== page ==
Failed system, not striking workers, to blame for student suicideSeptember 24, 2018
In the 2017-18 academic year there were 95 students at UK universities who took their own lives. 10 suicides have taken place just at the University of Bristol since October 2016.
Meanwhile, there are five times as many first-year students across the country now reporting mental health issues than there was ten years ago. And this doesn’t even take into account the problems of deteriorating mental health amongst staff in higher education (HE) institutions.
The crisis in mental health is affecting all layers in society. The HE sector is no exception to this, with students and staff bearing the brunt of increased pressures.
Suicide, self-harm and mental health are serious issues that need to be addressed in a sober manner. The fact that the Daily Mail and the Sun are willing to use the tragic passing of a 19-year-old student to score political points, therefore, is nothing short of disgusting.
In the past week, a number of national newspapers have picked up on the completion of an internal report from the University of Liverpool (UoL) into the death of one of its students.
Ceara Thacker was a first-year philosophy student who took her life on 11th May this year. This was after years of struggling to cope with complex mental health issues, and after having sought out help and support from the local NHS Trust and the UoL student services.
The internal report demonstrates that, as is often the case in these situations, there were number of contributing factors which took place leading up to this tragic event.
In applying to study at the university, Ceara disclosed her history of troubles on her UCAS form. The disability advice guidance team then got in contact with her to discuss further how they could support her in her studies.
After Ceara directly sought support from the university in November, several attempts were made, both by her and the staff at the university, to set up meetings to establish some form of care. Due to a number of factors these fell through. No further communication was had with the support team until February, when a first suicide attempt was made.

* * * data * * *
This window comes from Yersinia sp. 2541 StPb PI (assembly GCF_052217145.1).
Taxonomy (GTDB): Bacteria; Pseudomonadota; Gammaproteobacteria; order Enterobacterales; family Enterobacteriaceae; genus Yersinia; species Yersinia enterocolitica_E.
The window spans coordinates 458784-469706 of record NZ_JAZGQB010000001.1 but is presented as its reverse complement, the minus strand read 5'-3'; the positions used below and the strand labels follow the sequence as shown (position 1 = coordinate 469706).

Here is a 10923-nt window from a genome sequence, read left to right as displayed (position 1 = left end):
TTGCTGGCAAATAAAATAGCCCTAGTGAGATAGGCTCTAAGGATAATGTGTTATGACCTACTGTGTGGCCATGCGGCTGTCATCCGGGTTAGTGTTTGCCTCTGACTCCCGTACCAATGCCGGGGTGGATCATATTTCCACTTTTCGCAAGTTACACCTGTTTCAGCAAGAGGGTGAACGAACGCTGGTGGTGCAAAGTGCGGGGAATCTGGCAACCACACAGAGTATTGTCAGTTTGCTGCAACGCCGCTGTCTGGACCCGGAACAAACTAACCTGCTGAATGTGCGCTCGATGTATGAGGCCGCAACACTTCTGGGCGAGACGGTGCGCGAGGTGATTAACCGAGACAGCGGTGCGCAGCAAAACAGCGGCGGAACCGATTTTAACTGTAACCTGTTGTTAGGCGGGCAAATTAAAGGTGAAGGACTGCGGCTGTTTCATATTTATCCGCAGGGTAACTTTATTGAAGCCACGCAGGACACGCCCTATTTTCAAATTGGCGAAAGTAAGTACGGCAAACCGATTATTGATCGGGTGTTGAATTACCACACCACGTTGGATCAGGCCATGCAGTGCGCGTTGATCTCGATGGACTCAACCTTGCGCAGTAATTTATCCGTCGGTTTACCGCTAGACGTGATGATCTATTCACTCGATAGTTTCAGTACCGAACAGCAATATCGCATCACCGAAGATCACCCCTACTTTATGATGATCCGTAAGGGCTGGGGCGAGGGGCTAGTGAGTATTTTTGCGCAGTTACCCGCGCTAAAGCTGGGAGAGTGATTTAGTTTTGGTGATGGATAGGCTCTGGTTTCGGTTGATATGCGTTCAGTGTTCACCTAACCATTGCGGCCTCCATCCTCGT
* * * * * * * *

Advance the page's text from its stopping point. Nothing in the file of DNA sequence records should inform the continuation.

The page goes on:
The NHS mental health care trust then became involved as she attended the local A&E. More attempts were made to establish support before the tragedy of 11th May took place. By this point, support was too late in coming.
Ceara was undoubtedly let down by the system. She fell through the cracks that exist as part of the dislocation and underfunding of services. But to blame ordinary university staff or striking academics, as the Daily Mail and the Sun attempt to do, is at best naïve and at worst maliciously dishonest.
I do not pretend to speak on behalf of Ceara, her family or close friends. I genuinely apologise to anyone who might read this and get upset. But it saddens and enrages me to think that she, or anyone else in a similar situation, would be cynically used by the right-wing press in this way.
This is especially the case since Ceara supported the UCU strike action earlier in the year, as well as those staff who these reactionary rags are now trying to attack and smear in such a manner.
Ceara and I were in the same philosophy classes together, and she had requested to have her name put on the open letter students had written to the vice-chancellor of the university to express our support for our striking staff.
Strike action is not the cause of the tragic passing of this young woman. The staff are not the cause of her death. When there is a systemic failure to offer care to the most vulnerable in society, it is the system that is to blame for such a tragedy.
“The government’s five-year plan to improve mental health services came with an additional £1.6 billion. We’re now over two years into this plan, but after years of underfunding, we’re still a long way from seeing everyone get the help and support they need when they need it.”
Instead of blaming well-meaning, underfunded and under-resourced staff, we should use this example as a way of further emphasising the shortfalls that exist in mental health care across the country. We need to try to find solutions to the real problems.
Iain Thacker, Ceara’s father, in talking about his family’s heartache, has hinted at where the responsibility for the mental health crisis in HE lies.
“Universities are taking thousands and thousands of pounds of their parents in fees, paying vice-chancellors vast sums, but students aren’t getting the welfare services they deserve. She was absolutely let down by the University.”
When Janet Beer, the UoL vice-chancellor, is earning £300k+ each year but is attacking the pensions, pay and conditions of staff at the university: that is part of the problem.
When the executive board at UoL spend over £113k (over a three year period), in expenses paid for first class travel around the world – whilst threatening rank-and-file staff with redundancies and whilst making cuts to student services: that is part of the problem.
When the NHS is being privatised bit-by-bit and mental health services are being decimated by a government of the rich intent on providing ever greater profits to their friends in big business: that is part of the problem.
The University of Liverpool is not alone in offering such examples. You can look at any HE institution in the country and you would no doubt see a similar picture.
The problem is capitalism. And until we sweep this system into the dustbin of history, I am sad to say, we will continue to lose young people to the tragedy of suicide.
by Gilly Singh, Liverpool Marxists